June 6 (Bloomberg) -- Sao Paulo’s infamous traffic jams just got a whole lot worse.
The Sao Paulo traffic authority, known as CET, said there were 251 kilometers (156 miles) of vehicles snaking through the city of 11.8 million people at 10:30 a.m., an all-time high for that time of day, as metro workers struck for a second straight day, according to its press office.
The standstill partially shut down a major transport system less than a week before the city hosts the kick-off game for the 2014 World Cup soccer tournament. Televised images yesterday showed frustrated commuters tearing down gates in subway stations.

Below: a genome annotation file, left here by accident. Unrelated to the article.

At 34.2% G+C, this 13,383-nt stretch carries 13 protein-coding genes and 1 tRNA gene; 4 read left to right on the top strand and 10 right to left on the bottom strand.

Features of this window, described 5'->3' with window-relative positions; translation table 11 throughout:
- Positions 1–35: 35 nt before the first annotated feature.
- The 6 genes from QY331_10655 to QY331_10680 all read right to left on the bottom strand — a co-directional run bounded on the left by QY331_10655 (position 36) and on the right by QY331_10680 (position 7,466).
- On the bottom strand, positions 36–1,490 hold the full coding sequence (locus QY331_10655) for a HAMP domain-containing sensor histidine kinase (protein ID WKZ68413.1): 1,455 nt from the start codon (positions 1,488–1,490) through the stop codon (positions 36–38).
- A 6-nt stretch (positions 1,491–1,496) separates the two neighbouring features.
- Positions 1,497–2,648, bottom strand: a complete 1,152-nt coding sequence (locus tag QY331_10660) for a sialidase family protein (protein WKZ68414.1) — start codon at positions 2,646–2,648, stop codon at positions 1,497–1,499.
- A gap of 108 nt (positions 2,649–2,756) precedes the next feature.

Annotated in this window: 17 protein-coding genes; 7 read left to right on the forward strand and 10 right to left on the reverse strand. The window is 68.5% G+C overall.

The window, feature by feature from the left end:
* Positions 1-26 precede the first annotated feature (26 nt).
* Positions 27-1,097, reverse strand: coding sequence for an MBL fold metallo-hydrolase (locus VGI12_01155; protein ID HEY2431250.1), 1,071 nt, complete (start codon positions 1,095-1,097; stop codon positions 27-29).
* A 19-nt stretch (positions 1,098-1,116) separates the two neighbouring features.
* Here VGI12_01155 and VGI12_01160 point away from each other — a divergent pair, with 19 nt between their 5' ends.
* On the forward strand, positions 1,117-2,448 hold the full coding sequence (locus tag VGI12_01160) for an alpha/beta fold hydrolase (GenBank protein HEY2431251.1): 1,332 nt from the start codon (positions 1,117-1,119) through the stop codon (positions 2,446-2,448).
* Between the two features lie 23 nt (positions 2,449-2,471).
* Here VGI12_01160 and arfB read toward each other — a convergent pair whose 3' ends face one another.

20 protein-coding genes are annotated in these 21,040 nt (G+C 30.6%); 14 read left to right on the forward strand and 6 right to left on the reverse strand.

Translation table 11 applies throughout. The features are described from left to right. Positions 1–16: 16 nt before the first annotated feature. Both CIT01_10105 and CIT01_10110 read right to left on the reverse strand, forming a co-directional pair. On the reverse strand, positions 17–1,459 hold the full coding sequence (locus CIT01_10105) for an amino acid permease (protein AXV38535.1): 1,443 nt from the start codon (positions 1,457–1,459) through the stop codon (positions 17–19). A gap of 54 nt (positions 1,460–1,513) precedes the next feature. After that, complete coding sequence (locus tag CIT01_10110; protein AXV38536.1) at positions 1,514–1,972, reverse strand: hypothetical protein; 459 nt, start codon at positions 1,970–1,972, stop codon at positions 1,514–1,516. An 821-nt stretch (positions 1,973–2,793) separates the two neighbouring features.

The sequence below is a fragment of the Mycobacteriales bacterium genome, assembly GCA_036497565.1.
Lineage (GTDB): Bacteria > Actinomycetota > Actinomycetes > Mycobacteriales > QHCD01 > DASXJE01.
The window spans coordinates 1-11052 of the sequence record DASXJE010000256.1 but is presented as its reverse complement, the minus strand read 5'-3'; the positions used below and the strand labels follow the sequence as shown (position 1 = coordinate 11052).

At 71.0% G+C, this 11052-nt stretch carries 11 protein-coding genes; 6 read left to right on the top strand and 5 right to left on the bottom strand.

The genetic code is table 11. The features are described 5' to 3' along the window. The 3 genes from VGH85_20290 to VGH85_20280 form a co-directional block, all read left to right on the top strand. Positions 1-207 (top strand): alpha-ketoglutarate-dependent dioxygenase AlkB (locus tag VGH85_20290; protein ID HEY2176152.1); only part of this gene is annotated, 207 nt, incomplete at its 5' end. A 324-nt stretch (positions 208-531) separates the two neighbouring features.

Three of the subway’s five lines were partially shut today, its operator, Cia. do Metropolitano de Sao Paulo, said on its website. The company called the strike an act of “cruelty” that “cowardly imposes one more day of suffering on the population and make more evident the union’s irresponsibility,” according to a separate statement yesterday.
Subway workers will meet today at 5 p.m to decide whether to continue the strike, according to the union’s press office. They are seeking a larger increase in wages than proposed by the company. Brazil’s homeless movement canceled a protest planned for today at Sao Paulo’s Morumbi stadium, where Brazil will play Serbia in a warm-up match.
Jerome Valcke, secretary general of soccer’s governing body FIFA, said yesterday the tournament could co-exist with demonstrations.
“We have to make sure both events can take place without affecting the other,” Valcke told reporters in Sao Paulo.